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Building a dynamic path to the document root for the include function

I like to build modular sites, always have, always will. We used to use frames to set up navigation links and headers and footers but there were so many issues with doing that. Then along came Server Side Includes (SSI) which allowed people to include those files at runtime into the page. Life was good.

PHP has this functionality, but one of the seriously frustrating things about it is the lack of being able to include files relative to the website root directory. This means you have to use the ../ syntax to back up a folder, sometimes multiple times, and then drill down through another folder.

For explanation purposes, here's what I mean:

The folder where your website pages reside for Site1 on the server.

In that folder is your index page some sub-folders containing groups of related pages, and also an includes folder.


The includes/site.css is used for every page on the website, and includes/db_connect.php is used on multiple pages throughout the site where you need database connections.

Using the page C:\Apache\htdocs\site1\folder2\subfolder2-1\my_database_page.php, and wanting to include the includes/db_connect.php page, you'd have to do it as follows:


Now, that's no big deal to do, but what if you decide to move the my_database_page.php into folder3? You'd have to remember to take out one set of ../ in your include statements.

Well, after much searching the PHP website, I decided to write my own function to dynamically put in the right number of ../ so that I could move the pages anywhere without having to fix them, and this is what I ended up with.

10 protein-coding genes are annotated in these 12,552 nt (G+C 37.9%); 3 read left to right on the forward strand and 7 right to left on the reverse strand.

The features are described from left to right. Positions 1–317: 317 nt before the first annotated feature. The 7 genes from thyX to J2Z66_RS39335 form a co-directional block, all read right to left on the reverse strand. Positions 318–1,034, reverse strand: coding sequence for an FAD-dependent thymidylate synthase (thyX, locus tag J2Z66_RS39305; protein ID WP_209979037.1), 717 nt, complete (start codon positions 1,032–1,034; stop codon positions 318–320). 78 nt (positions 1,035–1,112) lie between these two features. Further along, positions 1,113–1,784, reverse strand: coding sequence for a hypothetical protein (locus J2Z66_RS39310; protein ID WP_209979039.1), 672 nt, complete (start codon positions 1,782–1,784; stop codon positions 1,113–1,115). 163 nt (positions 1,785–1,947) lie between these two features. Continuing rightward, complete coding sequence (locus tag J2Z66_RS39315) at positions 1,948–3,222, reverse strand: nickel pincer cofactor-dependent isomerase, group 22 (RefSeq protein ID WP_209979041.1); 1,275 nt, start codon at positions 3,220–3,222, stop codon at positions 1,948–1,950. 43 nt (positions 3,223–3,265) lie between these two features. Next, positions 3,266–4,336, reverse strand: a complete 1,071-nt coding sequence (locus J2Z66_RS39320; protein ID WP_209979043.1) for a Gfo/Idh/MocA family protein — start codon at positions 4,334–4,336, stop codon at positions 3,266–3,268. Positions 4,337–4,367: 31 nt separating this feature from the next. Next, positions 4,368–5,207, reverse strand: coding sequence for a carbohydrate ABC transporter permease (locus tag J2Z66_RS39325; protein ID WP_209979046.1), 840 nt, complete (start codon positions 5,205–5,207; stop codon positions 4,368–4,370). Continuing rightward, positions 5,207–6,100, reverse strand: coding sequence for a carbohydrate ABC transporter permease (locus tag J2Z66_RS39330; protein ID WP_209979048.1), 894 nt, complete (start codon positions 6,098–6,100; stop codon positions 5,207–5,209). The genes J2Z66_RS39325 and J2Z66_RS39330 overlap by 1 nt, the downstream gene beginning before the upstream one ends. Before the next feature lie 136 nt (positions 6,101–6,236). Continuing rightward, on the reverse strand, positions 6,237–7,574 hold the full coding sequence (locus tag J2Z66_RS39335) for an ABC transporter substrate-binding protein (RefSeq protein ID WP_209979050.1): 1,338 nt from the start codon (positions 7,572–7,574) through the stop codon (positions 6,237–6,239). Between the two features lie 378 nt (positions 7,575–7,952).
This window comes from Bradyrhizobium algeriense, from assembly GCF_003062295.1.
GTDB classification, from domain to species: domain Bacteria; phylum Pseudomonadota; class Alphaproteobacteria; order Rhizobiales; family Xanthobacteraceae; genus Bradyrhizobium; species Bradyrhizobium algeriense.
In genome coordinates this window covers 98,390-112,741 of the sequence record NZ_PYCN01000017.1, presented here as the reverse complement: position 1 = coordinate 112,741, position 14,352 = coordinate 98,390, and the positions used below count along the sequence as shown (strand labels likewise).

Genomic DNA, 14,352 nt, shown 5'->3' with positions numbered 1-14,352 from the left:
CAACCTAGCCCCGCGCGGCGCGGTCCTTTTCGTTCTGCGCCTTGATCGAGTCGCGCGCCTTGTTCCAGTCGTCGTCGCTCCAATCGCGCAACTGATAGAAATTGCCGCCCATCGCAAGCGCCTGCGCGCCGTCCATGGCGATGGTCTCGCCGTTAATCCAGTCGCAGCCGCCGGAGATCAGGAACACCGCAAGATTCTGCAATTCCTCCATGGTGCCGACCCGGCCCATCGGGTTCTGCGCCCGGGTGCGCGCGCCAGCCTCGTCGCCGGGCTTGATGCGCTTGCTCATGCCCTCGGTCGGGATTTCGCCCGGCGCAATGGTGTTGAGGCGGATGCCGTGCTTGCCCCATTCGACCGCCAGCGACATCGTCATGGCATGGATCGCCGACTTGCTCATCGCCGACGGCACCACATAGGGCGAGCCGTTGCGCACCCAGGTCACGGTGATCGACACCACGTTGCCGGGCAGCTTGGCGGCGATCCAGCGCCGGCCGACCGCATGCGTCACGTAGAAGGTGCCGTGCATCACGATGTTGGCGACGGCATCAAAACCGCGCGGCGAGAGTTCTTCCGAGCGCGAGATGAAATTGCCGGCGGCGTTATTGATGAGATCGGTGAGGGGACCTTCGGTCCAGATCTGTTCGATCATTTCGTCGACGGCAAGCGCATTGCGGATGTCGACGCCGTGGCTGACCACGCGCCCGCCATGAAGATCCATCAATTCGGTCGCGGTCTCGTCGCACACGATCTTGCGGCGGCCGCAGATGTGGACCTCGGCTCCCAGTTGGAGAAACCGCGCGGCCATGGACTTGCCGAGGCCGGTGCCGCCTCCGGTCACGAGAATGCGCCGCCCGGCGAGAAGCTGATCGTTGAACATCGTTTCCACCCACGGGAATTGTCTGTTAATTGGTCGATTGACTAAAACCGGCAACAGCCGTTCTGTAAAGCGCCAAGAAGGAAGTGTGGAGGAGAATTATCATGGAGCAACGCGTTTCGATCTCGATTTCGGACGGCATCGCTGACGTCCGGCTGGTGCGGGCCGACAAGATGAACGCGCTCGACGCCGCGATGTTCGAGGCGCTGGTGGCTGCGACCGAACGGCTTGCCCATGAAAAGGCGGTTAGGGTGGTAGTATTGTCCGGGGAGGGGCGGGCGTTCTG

'; highlight_file('dynamic_document_root.phps'); echo '

'; ?>

Basically what this is doing is using the PHP function substr_count() to count the number of slashes in the path of the file which this function is called from. So, for instance, the my_database_page.php file would return: /folder2/subfolder2-1/my_database_page.php via the $_SERVER['PHP_SELF'] variable. In this example, there are three slashes, so the number three gets stored in the variable $levels. Since the slash at the front was counted too, we're subtracting one in the for loop condition.

Then we're building a concatenated string with as many ../ that are needed and then returning that string to where it was called with the include() statement such as:

include(dynRoot() . 'includes/db_connect.php')

What we're looking at here is that the dynRoot() function returns (in our example) ../../ and we're concatenating the includes/db_connect.php to it. It'll basically end up being this: include('../../includes/db_connect.php'), and now we have a successfully included db_connect.php file.

Well, that's how you do it. Pretty simple huh? FYI, this is used on almost every single page on this site.

The only caveat is that you have to put the dynRoot() function on every single page you want to do dynamic includes in.

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Aug 20, 2017 @ 18:15